I had a much better night's sleep. I had taken off the "bubble wrap" which made a heck of a difference. I was however rather perturbed to wake up this morning and discover that I had taken off my sling in my sleep. However I can't have made any false movements, as I didn't wake myself up screaming in agony. I also managed to sleep through the nurse leaving me my morning medication; another good sign.
I went down to the restaurant for my first communal meal. I was one of the early arrivals, and chose to sit opposite a chap in a wheelchair, one of the amputees. He is one of the few still on a drip. I.'m not sure if my choice of table was the right one as it turned out not just to be the boys table, but quite possibly the bad boys table too. As breakfast is the shortest meal, it wasn't a problem.
A couple of snippets of conversation confirmed my feeling that I am really am lucky in my situation. The aforesaid chap mentioned thzt he had spent nine months in hospital before coming here, and how happy he was to be in company. Another chap referred to the problem of keeping your morale up when others were low.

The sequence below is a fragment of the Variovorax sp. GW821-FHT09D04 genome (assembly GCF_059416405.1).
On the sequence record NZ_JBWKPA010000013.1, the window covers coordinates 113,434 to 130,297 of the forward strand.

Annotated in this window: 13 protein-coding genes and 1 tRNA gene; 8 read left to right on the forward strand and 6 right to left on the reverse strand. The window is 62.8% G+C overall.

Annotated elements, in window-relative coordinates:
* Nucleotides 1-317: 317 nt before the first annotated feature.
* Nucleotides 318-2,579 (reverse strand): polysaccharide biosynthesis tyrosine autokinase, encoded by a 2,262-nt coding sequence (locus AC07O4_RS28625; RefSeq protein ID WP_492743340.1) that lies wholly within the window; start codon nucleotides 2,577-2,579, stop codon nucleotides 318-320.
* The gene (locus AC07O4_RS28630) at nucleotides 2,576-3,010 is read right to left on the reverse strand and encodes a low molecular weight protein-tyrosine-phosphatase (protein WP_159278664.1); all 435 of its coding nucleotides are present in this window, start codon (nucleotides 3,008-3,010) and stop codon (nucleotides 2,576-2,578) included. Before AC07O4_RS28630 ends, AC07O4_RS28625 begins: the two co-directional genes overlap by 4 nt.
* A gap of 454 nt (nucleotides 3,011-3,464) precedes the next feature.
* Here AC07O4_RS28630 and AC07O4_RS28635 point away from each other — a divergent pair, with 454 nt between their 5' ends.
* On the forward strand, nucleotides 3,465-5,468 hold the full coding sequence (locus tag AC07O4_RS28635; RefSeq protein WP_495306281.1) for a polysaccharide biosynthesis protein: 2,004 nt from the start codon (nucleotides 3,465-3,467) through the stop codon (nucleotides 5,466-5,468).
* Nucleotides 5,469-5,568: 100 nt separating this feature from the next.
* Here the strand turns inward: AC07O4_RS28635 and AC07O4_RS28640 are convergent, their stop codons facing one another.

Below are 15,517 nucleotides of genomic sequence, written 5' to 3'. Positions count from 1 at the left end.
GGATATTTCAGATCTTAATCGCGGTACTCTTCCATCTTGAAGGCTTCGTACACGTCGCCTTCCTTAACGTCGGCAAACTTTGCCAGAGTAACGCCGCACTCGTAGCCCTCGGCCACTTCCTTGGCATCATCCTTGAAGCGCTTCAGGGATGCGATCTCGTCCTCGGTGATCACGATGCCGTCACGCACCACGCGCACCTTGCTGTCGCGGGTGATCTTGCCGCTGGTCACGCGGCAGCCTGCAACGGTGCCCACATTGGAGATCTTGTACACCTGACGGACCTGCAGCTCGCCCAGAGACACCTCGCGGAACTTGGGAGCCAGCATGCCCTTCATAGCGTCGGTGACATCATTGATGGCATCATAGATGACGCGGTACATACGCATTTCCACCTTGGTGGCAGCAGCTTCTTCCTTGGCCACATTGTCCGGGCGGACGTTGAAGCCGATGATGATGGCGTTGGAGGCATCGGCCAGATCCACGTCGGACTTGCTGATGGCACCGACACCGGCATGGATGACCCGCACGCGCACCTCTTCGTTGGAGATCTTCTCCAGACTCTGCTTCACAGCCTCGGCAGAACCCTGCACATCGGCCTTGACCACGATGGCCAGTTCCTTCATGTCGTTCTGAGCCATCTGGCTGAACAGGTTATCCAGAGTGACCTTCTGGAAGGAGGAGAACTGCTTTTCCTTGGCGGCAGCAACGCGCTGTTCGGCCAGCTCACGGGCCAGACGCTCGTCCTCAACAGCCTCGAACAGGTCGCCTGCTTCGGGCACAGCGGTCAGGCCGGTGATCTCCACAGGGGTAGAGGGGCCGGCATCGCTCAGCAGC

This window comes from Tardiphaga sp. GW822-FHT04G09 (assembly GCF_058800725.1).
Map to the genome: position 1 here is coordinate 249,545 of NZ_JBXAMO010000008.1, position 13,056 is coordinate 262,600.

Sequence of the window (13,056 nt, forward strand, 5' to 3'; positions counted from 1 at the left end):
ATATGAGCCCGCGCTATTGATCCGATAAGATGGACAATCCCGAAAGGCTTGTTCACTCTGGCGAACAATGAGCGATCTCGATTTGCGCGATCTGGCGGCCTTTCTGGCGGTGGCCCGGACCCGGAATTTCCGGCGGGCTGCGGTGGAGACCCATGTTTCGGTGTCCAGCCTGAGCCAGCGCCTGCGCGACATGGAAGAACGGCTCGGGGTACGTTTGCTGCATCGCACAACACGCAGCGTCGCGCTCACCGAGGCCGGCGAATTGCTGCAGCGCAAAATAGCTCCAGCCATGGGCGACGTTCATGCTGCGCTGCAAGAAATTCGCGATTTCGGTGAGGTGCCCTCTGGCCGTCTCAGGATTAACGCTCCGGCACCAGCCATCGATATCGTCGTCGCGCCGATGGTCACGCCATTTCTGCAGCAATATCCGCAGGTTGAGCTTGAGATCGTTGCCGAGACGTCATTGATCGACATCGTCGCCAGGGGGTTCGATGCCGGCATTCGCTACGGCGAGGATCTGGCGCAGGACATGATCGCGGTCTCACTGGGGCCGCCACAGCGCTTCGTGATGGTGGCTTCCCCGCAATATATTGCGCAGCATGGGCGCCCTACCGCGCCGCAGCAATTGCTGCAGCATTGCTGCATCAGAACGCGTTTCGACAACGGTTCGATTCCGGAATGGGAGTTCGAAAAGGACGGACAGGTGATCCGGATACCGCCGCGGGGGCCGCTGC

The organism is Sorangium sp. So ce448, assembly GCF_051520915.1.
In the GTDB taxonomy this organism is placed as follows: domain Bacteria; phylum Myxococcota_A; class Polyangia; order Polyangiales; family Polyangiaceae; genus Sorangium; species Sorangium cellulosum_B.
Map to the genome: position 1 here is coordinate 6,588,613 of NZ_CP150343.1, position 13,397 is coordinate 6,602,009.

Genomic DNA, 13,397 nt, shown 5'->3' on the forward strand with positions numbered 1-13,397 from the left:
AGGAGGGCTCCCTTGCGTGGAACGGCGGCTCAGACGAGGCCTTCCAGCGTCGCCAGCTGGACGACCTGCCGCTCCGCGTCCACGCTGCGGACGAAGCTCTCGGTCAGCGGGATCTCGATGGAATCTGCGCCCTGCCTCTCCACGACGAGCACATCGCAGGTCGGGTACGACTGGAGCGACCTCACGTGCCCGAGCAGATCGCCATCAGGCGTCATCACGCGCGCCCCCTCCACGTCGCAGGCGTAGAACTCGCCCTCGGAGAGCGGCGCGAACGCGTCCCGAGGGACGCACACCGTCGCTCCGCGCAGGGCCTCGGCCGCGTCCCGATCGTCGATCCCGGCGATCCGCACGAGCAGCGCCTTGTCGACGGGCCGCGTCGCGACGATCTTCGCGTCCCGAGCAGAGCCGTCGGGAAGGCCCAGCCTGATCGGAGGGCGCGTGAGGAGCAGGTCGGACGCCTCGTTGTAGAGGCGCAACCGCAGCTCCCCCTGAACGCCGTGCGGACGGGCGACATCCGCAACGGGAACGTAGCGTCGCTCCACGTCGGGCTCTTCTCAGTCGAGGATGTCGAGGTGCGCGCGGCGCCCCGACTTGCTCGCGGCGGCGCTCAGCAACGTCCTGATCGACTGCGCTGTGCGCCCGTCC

He also got me thinking about language, as is my wont, Here it was the way that this younger chap used the words "trama" and "traumatisé". It may be because we are in a highly medicalised environment, however I felt that he was using the words as a synonym with injury and injured. With another layer added. The combination of the physical and the psyhcological. And it is here that I am particularly one of the lucky ones. My medical trauma, the shoulder replacement, is light years away from the psychological trauma, of permanent handicap to a greater or lesser degree, that some of the others are suffering, and will continue to suffer.